Intensive Outpatient Programs (IOP) for Fentanyl Addiction
We want to make your recovery experience a home away from home. So we envelop state–of–the–art rehabilitation tactics into your addiction treatment. The intensive outpatient program (IOP) at Changing Tides offers a safe space for people who are struggling with alcohol or drug addiction. We work alongside clients every step of the way, providing individualized care that focuses on their needs and preferences while they recover from substance abuse disorders in an environment where it’s easy to come back if you need another push toward sobriety!
Group therapy is an integral part of the IOP program at our rehab center. Clients attend group 5 days per week for 3 hours, and this provides them with emotional support from other people in similar situations as well as giving back that which they receive when working on their addiction together.
Group sessions help break down defenses so clients can feel less isolated about what’s going through their minds or hearts outside those confines solely owned by themselves.
Payment for Fentenyal Rehab
Once you have a fentanyl addiction treatment program in mind, you’ll need to determine the best way to pay for it. If you have private health insurance, your insurer may cover rehabilitation. Many major insurance companies provide at least some coverage for addiction treatment. Make sure to ask our intake specialists about insurance coverage and suitable payment arrangements before coming to Changing Tides. Get help now by calling 252-715-3905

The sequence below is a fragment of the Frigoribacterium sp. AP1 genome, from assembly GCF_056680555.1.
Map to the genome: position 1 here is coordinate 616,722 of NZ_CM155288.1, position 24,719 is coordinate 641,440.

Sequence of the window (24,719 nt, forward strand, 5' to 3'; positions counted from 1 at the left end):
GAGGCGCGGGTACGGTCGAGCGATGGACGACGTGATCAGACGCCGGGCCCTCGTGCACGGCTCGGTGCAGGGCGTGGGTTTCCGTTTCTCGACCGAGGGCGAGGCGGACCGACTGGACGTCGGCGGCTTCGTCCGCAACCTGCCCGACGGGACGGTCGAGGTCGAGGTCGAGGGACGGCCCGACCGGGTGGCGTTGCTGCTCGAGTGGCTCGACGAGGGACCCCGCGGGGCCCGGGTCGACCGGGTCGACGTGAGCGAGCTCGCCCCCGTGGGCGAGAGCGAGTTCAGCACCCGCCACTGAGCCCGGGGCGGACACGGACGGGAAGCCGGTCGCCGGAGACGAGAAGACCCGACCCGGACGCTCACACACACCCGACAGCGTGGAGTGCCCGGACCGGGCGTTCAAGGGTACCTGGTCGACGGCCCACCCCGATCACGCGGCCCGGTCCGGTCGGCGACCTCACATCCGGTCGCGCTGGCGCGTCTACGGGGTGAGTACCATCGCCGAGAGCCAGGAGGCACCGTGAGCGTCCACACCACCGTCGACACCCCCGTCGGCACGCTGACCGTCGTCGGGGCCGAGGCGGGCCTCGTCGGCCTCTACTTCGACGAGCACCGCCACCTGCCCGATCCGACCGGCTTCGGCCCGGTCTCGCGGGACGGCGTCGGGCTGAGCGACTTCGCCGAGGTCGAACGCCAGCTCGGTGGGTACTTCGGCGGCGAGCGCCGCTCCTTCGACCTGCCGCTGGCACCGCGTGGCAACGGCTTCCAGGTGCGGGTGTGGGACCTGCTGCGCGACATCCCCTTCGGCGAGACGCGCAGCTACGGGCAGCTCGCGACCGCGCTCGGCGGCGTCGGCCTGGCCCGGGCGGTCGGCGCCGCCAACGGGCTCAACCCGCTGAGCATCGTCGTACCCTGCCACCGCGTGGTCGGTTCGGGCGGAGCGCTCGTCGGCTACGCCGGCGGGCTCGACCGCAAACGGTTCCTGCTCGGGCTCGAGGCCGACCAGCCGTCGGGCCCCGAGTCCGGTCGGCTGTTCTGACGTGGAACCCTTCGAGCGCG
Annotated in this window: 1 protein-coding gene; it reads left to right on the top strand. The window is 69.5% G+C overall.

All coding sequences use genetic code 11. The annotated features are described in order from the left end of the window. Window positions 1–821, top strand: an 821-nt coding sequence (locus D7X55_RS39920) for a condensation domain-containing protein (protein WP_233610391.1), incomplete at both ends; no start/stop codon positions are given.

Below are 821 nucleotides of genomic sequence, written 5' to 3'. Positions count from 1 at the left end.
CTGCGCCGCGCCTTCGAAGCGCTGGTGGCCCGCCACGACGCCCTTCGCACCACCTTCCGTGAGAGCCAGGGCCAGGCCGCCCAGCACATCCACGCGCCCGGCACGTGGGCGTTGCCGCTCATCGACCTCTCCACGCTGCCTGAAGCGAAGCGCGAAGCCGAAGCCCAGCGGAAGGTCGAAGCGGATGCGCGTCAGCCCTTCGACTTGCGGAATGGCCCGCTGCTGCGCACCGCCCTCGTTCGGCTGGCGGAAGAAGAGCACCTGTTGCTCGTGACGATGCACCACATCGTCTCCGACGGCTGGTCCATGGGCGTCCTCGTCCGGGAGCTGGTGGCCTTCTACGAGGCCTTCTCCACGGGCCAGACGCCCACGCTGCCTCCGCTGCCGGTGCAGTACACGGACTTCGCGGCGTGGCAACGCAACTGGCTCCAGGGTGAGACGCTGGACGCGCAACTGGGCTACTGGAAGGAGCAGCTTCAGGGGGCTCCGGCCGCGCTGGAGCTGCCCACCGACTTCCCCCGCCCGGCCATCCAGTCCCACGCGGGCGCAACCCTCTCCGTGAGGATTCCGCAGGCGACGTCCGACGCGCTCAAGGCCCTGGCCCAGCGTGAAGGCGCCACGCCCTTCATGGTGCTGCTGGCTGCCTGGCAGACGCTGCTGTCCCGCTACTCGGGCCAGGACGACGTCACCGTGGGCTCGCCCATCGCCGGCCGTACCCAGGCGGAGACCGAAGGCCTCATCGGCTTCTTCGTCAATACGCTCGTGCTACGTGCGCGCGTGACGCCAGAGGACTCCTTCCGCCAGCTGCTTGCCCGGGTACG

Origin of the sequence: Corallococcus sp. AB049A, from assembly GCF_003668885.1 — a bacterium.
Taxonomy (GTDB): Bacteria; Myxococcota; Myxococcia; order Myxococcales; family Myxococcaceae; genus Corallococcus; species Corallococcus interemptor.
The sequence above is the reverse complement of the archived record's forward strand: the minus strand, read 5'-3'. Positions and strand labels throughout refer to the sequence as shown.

Please note, that Changing Tides does not accept Medicare or Medicaid.
Effects of Fentanyl
Fentanyl is extremely potent, making it one of the most dangerous synthetic opioids. Because it’s up to 50 times more powerful than heroin and 100 times more powerful than morphine, as little as 0.25 mg of the drug can quickly cause an overdose. Fentanyl overdose deaths have increased dramatically in recent years, leading to a public health crisis that requires urgent attention.
Fentanyl has a wide variety of physical effects, some of which are highly undesirable. Initially, the drug produces a sense of euphoria and relieves severe pain. Once it takes effect, it also causes drowsiness, confusion and constriction of the pupils. Some users even experience nausea and vomiting.
One of the most dangerous physical effects of fentanyl is respiratory depression, which results in a slower breathing rate and less air moving in and out of the lungs when a person inhales and exhales. The risk of respiratory depression increases when fentanyl is combined with anti-anxiety medications, opioids and other drugs that slow down the respiratory system. According to the NC Department of Health and Human Services, motor vehicle deaths have decreased steadily, while drug overdoes have increased 120% year to date. In fact, the study noted 6 North Carolinians died each day from overdoes. Simply put, the use of fentanyl could cause immediate death!
How Fentanyl Affects the Brain
Fentanyl binds to opioid receptors in the brain, increasing dopamine levels; this is what produces the sense of euphoria associated with its use. When dopamine levels increase, the user feels satisfied and motivated to repeat the behavior that produced such a pleasant feeling is the main cause of fentanyl misuse. This connection between fentanyl use and an overall sense of well-being causes some users to become dependent on the drug.